When you are thinking about facilitating your customer’s buying journey with relevant content, two of the most common use cases are:
Matching content to a specific Role in the buying journey
Matching content to a specific Product that is part of offer to the customer
In your Salesforce org, these are typically stored in Related Lists within the Opportunity object. The standard Salesforce objects for these related lists are Contact Role and Opportunity Product respectively.
Setting Up Predictive Content
The key to setting up Seismic Predictive Content in Salesforce is creating your Seismic Data Source correctly. Since related list fields are separate from both standard and custom fields in the parent object (for example, Opportunities), this can be a frustrating task. Here’s a simple “how-to” for using related list fields for Predictive Content:
1.0 In the Library, navigate to your dedicated folder for Data Sources (MPI-Tip #1: It’s best practice to have a dedicated Data Sources folder under your top-level Admin folder) and select “+ New” and then Data Source.
2.0 Give the Data Source a unique name, select Salesforce.com as the Source Type and select your target Salesforce org.
3.0 Select your Base Object. MPI-Tip #2: Instead of using the Parent Object, such as Account or Opportunity, we’re going to use the Related List object as our Base Object. In this example, we’re building a Data Source for a product-match predictive rule, so we are going to select “Opportunity Product” as our Base Object. (If you were building a predictive rule for a persona or role, you would choose “Opportunity Contact Role” instead.) Click “Next.”
4.0 Select the following fields from the OpportunityLineItem (that’s the standard API name for Opportunity Products) list displayed:
4.1 Id (Line Item ID)
4.2 MPI-Tip #3: Expand the Opportunity item in the list, click Load More until you can see “Id (Opportunity ID),” and select that field. If you plan to use Sales Stage in conjunction with Products, select the “StageName (Stage)” field as well.
4.3 Finally, expand the “Product2 (Product)” item and click Load More until you see the “Name (Product Name)” field. Select that field. MPI-Tip #4: Do not use the “Name” field you may have seen earlier in the list, as that is the long name for Opportunity Product and won’t match with your content property values.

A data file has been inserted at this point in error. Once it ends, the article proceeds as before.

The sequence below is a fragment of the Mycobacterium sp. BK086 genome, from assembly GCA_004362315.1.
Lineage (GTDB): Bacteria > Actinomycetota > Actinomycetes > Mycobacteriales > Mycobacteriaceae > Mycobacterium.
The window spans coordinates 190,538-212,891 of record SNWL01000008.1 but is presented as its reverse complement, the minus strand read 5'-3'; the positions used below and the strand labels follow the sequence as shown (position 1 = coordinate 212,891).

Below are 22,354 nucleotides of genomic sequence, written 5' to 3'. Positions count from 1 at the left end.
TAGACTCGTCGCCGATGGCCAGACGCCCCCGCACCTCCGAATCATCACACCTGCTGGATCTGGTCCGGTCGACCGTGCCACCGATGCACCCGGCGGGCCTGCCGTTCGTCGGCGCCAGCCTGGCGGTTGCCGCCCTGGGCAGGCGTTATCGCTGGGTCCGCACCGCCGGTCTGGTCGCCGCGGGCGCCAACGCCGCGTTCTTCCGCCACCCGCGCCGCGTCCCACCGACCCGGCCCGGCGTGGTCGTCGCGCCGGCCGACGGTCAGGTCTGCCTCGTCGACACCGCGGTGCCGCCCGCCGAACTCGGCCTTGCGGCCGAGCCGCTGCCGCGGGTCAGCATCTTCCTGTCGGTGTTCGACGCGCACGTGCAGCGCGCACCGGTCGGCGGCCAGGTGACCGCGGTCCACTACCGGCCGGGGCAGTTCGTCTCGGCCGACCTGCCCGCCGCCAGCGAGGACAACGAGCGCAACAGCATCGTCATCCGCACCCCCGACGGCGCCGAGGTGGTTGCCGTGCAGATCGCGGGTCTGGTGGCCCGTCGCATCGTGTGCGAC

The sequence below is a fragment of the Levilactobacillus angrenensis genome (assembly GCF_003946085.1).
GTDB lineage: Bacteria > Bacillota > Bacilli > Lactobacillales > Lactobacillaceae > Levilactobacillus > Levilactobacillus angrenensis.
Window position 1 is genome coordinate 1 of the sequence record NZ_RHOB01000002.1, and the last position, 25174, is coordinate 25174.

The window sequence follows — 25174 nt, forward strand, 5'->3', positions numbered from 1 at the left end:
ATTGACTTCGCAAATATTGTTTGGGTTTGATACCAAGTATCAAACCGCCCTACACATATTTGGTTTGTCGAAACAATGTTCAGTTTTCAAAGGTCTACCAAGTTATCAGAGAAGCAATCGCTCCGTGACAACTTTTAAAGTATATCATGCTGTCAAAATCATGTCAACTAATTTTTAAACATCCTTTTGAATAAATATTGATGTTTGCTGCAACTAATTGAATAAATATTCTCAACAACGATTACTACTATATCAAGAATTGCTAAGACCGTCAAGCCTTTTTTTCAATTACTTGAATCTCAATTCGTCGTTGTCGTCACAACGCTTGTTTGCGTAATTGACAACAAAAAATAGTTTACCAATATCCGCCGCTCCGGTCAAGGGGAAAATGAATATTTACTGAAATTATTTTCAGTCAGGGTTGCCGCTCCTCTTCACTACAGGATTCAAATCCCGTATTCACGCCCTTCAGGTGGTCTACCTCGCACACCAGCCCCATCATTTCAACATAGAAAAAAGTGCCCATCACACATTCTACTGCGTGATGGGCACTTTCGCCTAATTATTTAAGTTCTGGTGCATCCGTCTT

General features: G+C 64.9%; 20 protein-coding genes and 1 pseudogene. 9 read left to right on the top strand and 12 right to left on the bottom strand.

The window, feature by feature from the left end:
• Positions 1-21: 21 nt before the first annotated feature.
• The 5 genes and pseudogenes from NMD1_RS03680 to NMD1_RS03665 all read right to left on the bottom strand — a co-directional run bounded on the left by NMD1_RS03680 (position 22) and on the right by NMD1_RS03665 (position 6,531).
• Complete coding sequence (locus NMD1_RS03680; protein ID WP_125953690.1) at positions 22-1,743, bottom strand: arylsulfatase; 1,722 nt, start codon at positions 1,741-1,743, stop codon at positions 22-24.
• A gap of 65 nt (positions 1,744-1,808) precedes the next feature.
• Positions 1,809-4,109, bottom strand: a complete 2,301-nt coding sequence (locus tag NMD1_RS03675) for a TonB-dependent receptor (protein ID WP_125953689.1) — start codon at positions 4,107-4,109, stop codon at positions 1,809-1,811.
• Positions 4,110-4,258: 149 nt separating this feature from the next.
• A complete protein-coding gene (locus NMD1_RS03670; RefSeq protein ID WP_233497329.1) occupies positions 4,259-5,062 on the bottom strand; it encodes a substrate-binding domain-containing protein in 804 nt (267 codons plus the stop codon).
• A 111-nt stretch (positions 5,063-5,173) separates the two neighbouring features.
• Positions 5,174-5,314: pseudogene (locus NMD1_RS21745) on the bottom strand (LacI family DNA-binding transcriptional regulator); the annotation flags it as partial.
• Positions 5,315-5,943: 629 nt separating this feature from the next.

4.4 Click “Confirm.”
5.0 Finish creating your Data Source with the following steps. Refer to the screenshot below.
5.1 Verify the correct fields are selected. In the example, we added Opportunity_StageName so that we could use Stage in our predictive filter later.
5.2 Create a parameter that the Data Source will use as the “Input Id” for the filter. MPI-Tip #5: Use a clear, descriptive name such as “InputId.”
5.3 Create a filter using MPI-Tip #6, not the Base Object Id field, rather the Opportunity_ID field. It’s best practice to highlight the field and then click “Add Selected Fields.” That avoids any typos, which will render the Data Source dysfunctional. No one likes a dysfunctional Data Source.
5.4 Optionally, click “Generate” to preview the SQL query.
5.5 Click “Finish.”
MPI Tip #7: Test your new Data Source. Find an opportunity in your Salesforce org that has Opportunity Products assigned to it. Copy the Opportunity ID for that opportunity from the address bar in the browser. It should look something like this. Copy and paste in the highlighted part.
That’s it, you’ve done it! Now you can proceed to create the Predictive Content rule in Seismic by navigating to System Settings and selecting Predictive Content. Name your new rule, select the Data Source you just created, and follow the normal procedure for the remaining Predictive Content fields.
MPI-Tip #8: Make sure 1.) your Content Property values are identical to their related values in the Salesforce object you are working in, 2.) your Content Properties are assigned to content pieces correctly, and 3.) your content is published in a Profile or Collection visible to the end-user.
Next time we’ll dive into some tips for creating the Predictive Content rule.